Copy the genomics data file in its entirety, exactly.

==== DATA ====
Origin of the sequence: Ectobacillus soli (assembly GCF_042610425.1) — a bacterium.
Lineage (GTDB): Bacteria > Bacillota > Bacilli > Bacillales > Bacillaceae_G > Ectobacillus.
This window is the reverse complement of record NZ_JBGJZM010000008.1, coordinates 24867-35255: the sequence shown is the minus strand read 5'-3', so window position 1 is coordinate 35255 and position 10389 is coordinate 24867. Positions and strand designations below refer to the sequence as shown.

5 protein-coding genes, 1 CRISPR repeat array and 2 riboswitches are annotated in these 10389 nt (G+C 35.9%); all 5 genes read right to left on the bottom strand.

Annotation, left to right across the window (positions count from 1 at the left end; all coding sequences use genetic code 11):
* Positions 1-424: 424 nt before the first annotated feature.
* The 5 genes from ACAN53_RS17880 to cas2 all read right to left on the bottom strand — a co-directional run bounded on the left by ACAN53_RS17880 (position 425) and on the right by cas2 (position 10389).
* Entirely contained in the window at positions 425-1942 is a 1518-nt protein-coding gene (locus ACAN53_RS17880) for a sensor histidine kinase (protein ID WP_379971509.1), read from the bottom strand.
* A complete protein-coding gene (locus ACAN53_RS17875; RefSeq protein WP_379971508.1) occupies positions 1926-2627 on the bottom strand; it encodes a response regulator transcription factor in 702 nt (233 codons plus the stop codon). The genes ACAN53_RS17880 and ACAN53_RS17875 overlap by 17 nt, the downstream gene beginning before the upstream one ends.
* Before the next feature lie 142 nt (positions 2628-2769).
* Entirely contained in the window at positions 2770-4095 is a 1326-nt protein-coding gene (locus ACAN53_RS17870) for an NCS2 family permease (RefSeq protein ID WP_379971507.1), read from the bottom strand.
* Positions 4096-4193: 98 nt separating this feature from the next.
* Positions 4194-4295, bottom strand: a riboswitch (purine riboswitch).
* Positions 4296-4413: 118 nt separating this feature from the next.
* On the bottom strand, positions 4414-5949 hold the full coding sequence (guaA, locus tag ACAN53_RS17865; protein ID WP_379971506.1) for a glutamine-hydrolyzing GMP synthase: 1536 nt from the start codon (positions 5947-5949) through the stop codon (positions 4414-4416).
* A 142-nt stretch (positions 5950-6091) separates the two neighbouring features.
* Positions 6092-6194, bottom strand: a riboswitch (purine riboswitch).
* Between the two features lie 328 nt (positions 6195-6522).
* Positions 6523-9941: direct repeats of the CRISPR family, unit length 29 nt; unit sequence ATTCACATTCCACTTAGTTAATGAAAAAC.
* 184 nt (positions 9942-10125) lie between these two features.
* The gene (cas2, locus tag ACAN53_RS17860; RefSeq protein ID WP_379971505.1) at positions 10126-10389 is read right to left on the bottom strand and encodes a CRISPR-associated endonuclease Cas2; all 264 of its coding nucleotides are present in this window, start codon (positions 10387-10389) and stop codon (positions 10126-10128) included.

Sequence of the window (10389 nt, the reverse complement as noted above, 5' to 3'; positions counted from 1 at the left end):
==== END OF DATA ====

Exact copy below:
Origin of the sequence: Ectobacillus soli (assembly GCF_042610425.1) — a bacterium.
Lineage (GTDB): Bacteria > Bacillota > Bacilli > Bacillales > Bacillaceae_G > Ectobacillus.
This window is the reverse complement of record NZ_JBGJZM010000008.1, coordinates 24867-35255: the sequence shown is the minus strand read 5'-3', so window position 1 is coordinate 35255 and position 10389 is coordinate 24867. Positions and strand designations below refer to the sequence as shown.

5 protein-coding genes, 1 CRISPR repeat array and 2 riboswitches are annotated in these 10389 nt (G+C 35.9%); all 5 genes read right to left on the bottom strand.

Annotation, left to right across the window (positions count from 1 at the left end; all coding sequences use genetic code 11):
* Positions 1-424: 424 nt before the first annotated feature.
* The 5 genes from ACAN53_RS17880 to cas2 all read right to left on the bottom strand — a co-directional run bounded on the left by ACAN53_RS17880 (position 425) and on the right by cas2 (position 10389).
* Entirely contained in the window at positions 425-1942 is a 1518-nt protein-coding gene (locus ACAN53_RS17880) for a sensor histidine kinase (protein ID WP_379971509.1), read from the bottom strand.
* A complete protein-coding gene (locus ACAN53_RS17875; RefSeq protein WP_379971508.1) occupies positions 1926-2627 on the bottom strand; it encodes a response regulator transcription factor in 702 nt (233 codons plus the stop codon). The genes ACAN53_RS17880 and ACAN53_RS17875 overlap by 17 nt, the downstream gene beginning before the upstream one ends.
* Before the next feature lie 142 nt (positions 2628-2769).
* Entirely contained in the window at positions 2770-4095 is a 1326-nt protein-coding gene (locus ACAN53_RS17870) for an NCS2 family permease (RefSeq protein ID WP_379971507.1), read from the bottom strand.
* Positions 4096-4193: 98 nt separating this feature from the next.
* Positions 4194-4295, bottom strand: a riboswitch (purine riboswitch).
* Positions 4296-4413: 118 nt separating this feature from the next.
* On the bottom strand, positions 4414-5949 hold the full coding sequence (guaA, locus tag ACAN53_RS17865; protein ID WP_379971506.1) for a glutamine-hydrolyzing GMP synthase: 1536 nt from the start codon (positions 5947-5949) through the stop codon (positions 4414-4416).
* A 142-nt stretch (positions 5950-6091) separates the two neighbouring features.
* Positions 6092-6194, bottom strand: a riboswitch (purine riboswitch).
* Between the two features lie 328 nt (positions 6195-6522).
* Positions 6523-9941: direct repeats of the CRISPR family, unit length 29 nt; unit sequence ATTCACATTCCACTTAGTTAATGAAAAAC.
* 184 nt (positions 9942-10125) lie between these two features.
* The gene (cas2, locus tag ACAN53_RS17860; RefSeq protein ID WP_379971505.1) at positions 10126-10389 is read right to left on the bottom strand and encodes a CRISPR-associated endonuclease Cas2; all 264 of its coding nucleotides are present in this window, start codon (positions 10387-10389) and stop codon (positions 10126-10128) included.

Sequence of the window (10389 nt, the reverse complement as noted above, 5' to 3'; positions counted from 1 at the left end):